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Sunday Status Update: March 12, 2023

Marion: I finished the Veronica Roth novella Arch-Conspirator, that Bill recommended, and thought it was very good. Now I’m halfway through a thriller by Paula McLain called When the Stars Go Dark. It’s set in the village of Mendocino, CA, and other north-coastal spots in 1993. While it’s well-written, the blending of her fictional missing-girl story with the real-life Polly Klaas is a little hard to take. That case isn’t abstract history for me–I remember it vividly. I’m sticking with the book though.

Sandy: Moi?


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Sunday Status Update: March 5, 2023

Marion: I read the latest Vera Stanhope mystery by Ann Cleeves and didn’t care for it much, but the mystery centers around a bunch of 60-somethings who went to a “retreat” and encounter-session when they were teens in the 70s, and I laughed out loud. I went to those. Cleeves nailed it. After that I read The Eidolon, K.D. Edwards’s companion piece to The Hourglass Throne. The book covers what happened to Rune’s three young charges, Quinn, Max and Anna, during the parts of The Hourglass Throne when they were missing.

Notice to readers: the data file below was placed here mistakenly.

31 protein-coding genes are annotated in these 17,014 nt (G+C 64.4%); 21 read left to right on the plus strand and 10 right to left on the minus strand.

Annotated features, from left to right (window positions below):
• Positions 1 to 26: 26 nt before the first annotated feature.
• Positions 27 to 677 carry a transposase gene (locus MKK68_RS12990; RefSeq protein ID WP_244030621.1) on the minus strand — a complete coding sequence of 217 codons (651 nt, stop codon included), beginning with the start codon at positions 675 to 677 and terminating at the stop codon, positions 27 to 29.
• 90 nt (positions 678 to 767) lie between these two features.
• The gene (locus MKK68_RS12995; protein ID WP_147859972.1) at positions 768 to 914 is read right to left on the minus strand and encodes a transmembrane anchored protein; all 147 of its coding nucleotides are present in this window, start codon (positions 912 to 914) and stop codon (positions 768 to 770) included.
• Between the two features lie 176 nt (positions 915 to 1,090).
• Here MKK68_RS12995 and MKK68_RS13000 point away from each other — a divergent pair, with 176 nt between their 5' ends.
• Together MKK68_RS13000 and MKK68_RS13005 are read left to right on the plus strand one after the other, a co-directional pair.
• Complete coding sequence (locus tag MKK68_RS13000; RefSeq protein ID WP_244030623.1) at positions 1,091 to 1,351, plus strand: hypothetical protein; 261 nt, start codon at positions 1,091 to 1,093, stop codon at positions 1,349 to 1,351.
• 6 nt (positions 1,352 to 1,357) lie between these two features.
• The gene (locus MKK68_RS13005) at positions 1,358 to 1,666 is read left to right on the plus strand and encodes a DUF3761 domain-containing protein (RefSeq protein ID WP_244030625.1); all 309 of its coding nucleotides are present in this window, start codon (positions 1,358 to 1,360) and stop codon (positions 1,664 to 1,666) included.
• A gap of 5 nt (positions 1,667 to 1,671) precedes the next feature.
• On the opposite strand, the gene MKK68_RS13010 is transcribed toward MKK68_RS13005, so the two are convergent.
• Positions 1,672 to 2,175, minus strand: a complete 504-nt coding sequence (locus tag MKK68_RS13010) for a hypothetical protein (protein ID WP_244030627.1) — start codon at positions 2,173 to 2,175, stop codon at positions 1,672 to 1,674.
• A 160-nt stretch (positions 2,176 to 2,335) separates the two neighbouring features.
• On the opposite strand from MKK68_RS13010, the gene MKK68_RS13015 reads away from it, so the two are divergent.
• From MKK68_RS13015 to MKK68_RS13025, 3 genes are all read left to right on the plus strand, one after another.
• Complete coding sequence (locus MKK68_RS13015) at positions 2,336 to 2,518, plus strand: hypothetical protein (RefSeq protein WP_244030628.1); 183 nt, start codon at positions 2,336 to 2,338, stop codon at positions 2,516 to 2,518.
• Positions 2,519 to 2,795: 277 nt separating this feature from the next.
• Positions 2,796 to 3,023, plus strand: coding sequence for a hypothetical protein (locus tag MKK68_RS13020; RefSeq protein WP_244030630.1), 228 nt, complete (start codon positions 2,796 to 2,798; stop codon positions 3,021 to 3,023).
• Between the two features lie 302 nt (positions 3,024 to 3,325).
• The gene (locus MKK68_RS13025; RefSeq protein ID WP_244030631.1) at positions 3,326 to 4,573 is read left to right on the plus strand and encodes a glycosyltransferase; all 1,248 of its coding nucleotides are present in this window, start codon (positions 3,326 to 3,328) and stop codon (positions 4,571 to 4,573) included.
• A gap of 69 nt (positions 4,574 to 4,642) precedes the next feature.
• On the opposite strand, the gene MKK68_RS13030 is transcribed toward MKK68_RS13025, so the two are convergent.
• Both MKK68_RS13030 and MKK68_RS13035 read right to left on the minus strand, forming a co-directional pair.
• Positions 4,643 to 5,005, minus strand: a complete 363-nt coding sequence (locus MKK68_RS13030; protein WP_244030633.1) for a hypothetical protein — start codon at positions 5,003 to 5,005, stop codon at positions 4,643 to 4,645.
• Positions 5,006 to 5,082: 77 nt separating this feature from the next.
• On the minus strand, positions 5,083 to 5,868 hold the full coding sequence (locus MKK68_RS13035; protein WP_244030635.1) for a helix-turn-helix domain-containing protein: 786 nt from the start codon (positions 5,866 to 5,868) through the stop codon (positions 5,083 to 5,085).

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Sunday Status Update: February 12, 2023

Marion: After The Necessity of Stars by E. Catherine Tobler, I read Laird Barron’s Blood Standard, Book One in his action/crime series featuring Isiah Coleridge. It’s filled with quirky characters, gore, violence and the weird, breath-taking scenic descriptions I expect from Barron. It didn’t resonate with me but I always appreciate his writer’s eye and his prose.